But keeping track of all the latest news and reviews can be a bit overwhelming, so here’s a brief round up of the notable coverage thus far. Much, much more to follow.

Report: Samsung, LG to Launch Windows Phone 7 Next Week (PC World):

Samsung Electronics and LG Electronics will launch their first cell phones running the Windows Phone 7 operating system next week, South Korea’s Yonhap news agency said Monday.

The Omnia 7 will go on sale in France on Oct. 21 and LG will put its Optimus 7 on sale in Europe and Asia on the same day, the report said, quoting the companies.

The Samsung handset will launch in other markets in the coming months including the U.S., where AT&T will sell it as the Samsung Focus, Yonhap said. It has a 4-inch screen.

A humbled Microsoft prepares to boot up Windows Phone 7 (Wired):

Joe Belfiore, Microsoft’s man in charge of mobile, has a favorite word when he talks about Windows Phone 7: “holistic.” The company’s mobile infrastructure underwent a sea change to make an operating system based on what users want, which required retooling its entire phone manufacturing and design strategy.

It even involved building robots to make sure handsets work like you expect them to.

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Microsoft Lures Mobile Developers – Testers Next?

Loyalty doesn’t have to be something you earn. Sometimes, it’s easier just to pay for it. The Miami Heat proved this last week (with LeBron James) and now Microsoft hopes to do the same (with mobile developers). In today’s article from PCWorld, we learn that Microsoft is offering cash incentives to developers who build apps for its upcoming Windows Phone 7 mobile operating system.

The question for us then becomes: If they are successful in luring developers with cash and perks, how will this affect their need for mobile application testers? I think you know the answer to that.

Of course, testing will be one of many concerns for Microsoft as they play “catch-up” with Apple, Google and others. Daniel Ionescu explains:

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Beta Alert: Microsoft Windows Phone Developer Tools

From the one and only

“Early versions of the tools Windows Phone 7 developers will use to craft their wares have been floating around since Microsoft’s MIX event in March, but it looks like things have finally gotten robust and feature-complete enough this week to bless the kit with a beta label.

In fact, Microsoft is coming out and saying that this release “represents the near final version,” which we take to mean you can develop with some confidence that your world won’t be turned upside down when the time comes to prep your apps for shipping devices and firmwares.

The actual API has been tweaked and Expression Blend is now fully integrated with the tools, though there are apparently still a few controls that aren’t ready for primetime and will be added over the coming weeks. Oh, and if no emulator is enough to satisfy your intense cravings, you might be excited to learn that more developer devices are slated to ship next week — so keep an eye on your mailbox and your porch if you signed up to get one.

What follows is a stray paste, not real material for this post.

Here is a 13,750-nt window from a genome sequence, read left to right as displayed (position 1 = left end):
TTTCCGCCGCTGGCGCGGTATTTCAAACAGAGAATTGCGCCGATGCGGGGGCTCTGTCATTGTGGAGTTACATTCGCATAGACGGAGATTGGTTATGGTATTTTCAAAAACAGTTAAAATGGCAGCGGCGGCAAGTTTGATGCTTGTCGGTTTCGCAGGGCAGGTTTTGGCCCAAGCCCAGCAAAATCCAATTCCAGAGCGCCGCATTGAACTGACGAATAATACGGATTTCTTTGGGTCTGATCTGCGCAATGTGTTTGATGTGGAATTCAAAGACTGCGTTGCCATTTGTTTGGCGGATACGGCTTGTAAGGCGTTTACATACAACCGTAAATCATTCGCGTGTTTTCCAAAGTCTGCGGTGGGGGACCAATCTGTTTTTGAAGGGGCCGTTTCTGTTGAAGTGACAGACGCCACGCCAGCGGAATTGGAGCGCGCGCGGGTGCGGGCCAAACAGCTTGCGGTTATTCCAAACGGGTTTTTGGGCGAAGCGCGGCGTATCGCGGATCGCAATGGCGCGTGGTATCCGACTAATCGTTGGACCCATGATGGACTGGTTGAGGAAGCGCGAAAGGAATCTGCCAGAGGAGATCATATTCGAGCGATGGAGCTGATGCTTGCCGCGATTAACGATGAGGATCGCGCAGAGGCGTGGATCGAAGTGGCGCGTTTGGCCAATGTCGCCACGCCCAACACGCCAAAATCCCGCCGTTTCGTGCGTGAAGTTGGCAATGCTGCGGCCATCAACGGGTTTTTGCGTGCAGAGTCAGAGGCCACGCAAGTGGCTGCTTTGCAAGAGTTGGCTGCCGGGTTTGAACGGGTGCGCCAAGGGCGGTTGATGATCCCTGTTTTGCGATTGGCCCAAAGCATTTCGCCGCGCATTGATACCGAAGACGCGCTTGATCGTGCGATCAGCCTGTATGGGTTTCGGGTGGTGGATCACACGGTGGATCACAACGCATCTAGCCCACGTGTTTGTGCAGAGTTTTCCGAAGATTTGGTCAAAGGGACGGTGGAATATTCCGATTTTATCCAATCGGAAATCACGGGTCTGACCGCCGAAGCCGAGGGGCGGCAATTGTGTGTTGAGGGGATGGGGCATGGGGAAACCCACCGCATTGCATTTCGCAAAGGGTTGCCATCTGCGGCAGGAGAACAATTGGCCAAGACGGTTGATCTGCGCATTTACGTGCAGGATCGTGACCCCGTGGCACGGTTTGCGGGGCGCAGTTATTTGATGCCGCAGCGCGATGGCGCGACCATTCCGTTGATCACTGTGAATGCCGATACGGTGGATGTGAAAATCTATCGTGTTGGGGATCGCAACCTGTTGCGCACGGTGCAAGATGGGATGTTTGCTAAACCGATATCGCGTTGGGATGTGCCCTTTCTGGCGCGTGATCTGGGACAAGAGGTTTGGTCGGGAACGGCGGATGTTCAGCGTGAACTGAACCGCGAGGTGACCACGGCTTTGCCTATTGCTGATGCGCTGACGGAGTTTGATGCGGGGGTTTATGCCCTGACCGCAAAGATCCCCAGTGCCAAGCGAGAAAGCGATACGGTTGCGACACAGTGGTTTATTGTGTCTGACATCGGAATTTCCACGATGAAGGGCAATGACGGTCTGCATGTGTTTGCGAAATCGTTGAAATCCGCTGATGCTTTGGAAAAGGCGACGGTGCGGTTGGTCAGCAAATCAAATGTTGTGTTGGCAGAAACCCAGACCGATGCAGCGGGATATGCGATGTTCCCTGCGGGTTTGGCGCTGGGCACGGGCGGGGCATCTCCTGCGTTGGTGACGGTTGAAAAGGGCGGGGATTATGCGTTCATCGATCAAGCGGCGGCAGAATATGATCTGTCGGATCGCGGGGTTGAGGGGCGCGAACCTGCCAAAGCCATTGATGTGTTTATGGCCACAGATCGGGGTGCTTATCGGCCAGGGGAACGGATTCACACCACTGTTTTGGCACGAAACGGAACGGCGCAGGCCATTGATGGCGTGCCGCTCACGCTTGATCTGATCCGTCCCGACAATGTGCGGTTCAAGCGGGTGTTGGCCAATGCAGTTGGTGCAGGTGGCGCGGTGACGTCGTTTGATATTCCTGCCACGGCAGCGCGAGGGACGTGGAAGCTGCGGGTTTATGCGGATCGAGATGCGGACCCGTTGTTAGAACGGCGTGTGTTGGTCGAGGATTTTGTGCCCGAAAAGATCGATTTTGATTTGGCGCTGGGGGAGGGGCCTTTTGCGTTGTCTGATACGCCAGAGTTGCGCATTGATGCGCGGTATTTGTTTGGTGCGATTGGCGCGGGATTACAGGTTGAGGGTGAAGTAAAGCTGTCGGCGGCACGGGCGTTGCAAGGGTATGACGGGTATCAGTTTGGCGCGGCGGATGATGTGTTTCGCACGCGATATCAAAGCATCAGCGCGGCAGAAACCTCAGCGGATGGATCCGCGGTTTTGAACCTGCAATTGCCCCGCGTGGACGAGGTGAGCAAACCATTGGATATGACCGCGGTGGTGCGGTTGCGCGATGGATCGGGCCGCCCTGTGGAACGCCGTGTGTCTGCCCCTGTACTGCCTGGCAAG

Read the entire article.

Is Apple Taking Over The Mobile World? The Numbers Tell A Different Story

If media coverage equaled market share, then I’d be writing this post from my iPhone (I’m not) and every single one of you would be reading it from your shiny new iPad (you’re not). In case you haven’t been near a TV… or a computer… or a radio… or people… you’re aware that Apple launched a new product last week called the iPad.

And with the apparent ubiquity of the iPhone, one can only assume that Apple’s mobile market share hovers somewhere between 97% and 109%. Unless, of course, you look at those pesky “statistics”, which is exactly what the fine folks at Comscore do each month. As Jason Kincaid (@jasonkincaid) covered recently, the latest mobile market share might surprise you:

  • RIM and their family of Blackberry devices continue to hold the pole position. In fact, their actually gaining ground, picking up 1.3% since Q4 of 2009 to its current position of 42.1% of the market.
  • Android continue to gain market share rapidly jumping from 3.8% of the market in Q4 to 9.0% in Q1. Android still has a lot of ground to make up to catch up with Apple and RIM, but a few more quarters like this and they’d catch (and pass) the leaders.
  • Despite the high-profile product launches, Apple’s share of the market was actually flat (down .1%)
  • Microsoft and Palm continue to shed market share (down 4.0% and 1.8%, respectively)

For those of you who have switched phones in the past few months, I’m curious to know if these stats are in line with the recent purchasing decisions you and your friends/co-workers are making. What say you? What smartphone are you packin’ these days?

This post originally appeared on the uTest blog.